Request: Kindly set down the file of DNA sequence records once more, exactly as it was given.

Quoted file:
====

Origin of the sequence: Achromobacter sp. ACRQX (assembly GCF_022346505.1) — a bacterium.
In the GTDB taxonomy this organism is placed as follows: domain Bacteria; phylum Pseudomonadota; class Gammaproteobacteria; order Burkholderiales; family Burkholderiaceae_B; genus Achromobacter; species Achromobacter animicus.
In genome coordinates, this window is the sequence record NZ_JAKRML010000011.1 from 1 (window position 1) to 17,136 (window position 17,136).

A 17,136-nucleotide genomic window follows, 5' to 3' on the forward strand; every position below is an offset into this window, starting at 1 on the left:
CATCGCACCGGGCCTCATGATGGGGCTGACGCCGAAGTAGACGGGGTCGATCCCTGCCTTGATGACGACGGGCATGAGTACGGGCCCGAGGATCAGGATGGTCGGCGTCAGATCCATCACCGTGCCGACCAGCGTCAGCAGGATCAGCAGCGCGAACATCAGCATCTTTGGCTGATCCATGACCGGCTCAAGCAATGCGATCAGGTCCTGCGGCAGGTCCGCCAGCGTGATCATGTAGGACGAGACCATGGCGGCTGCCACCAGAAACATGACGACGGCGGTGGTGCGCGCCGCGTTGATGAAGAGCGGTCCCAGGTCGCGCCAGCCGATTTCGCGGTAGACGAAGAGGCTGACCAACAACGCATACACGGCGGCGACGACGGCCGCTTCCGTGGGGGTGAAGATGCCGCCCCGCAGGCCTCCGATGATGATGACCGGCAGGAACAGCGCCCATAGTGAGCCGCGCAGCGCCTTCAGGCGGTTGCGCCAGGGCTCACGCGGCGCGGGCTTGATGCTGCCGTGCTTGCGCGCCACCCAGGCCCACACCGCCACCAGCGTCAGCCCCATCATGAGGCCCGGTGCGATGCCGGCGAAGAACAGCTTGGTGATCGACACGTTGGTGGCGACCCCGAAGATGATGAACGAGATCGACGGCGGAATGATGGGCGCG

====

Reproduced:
Origin of the sequence: Achromobacter sp. ACRQX (assembly GCF_022346505.1) — a bacterium.
In the GTDB taxonomy this organism is placed as follows: domain Bacteria; phylum Pseudomonadota; class Gammaproteobacteria; order Burkholderiales; family Burkholderiaceae_B; genus Achromobacter; species Achromobacter animicus.
In genome coordinates, this window is the sequence record NZ_JAKRML010000011.1 from 1 (window position 1) to 17,136 (window position 17,136).

A 17,136-nucleotide genomic window follows, 5' to 3' on the forward strand; every position below is an offset into this window, starting at 1 on the left:
CATCGCACCGGGCCTCATGATGGGGCTGACGCCGAAGTAGACGGGGTCGATCCCTGCCTTGATGACGACGGGCATGAGTACGGGCCCGAGGATCAGGATGGTCGGCGTCAGATCCATCACCGTGCCGACCAGCGTCAGCAGGATCAGCAGCGCGAACATCAGCATCTTTGGCTGATCCATGACCGGCTCAAGCAATGCGATCAGGTCCTGCGGCAGGTCCGCCAGCGTGATCATGTAGGACGAGACCATGGCGGCTGCCACCAGAAACATGACGACGGCGGTGGTGCGCGCCGCGTTGATGAAGAGCGGTCCCAGGTCGCGCCAGCCGATTTCGCGGTAGACGAAGAGGCTGACCAACAACGCATACACGGCGGCGACGACGGCCGCTTCCGTGGGGGTGAAGATGCCGCCCCGCAGGCCTCCGATGATGATGACCGGCAGGAACAGCGCCCATAGTGAGCCGCGCAGCGCCTTCAGGCGGTTGCGCCAGGGCTCACGCGGCGCGGGCTTGATGCTGCCGTGCTTGCGCGCCACCCAGGCCCACACCGCCACCAGCGTCAGCCCCATCATGAGGCCCGGTGCGATGCCGGCGAAGAACAGCTTGGTGATCGACACGTTGGTGGCGACCCCGAAGATGATGAACGAGATCGACGGCGGAATGATGGGCGCG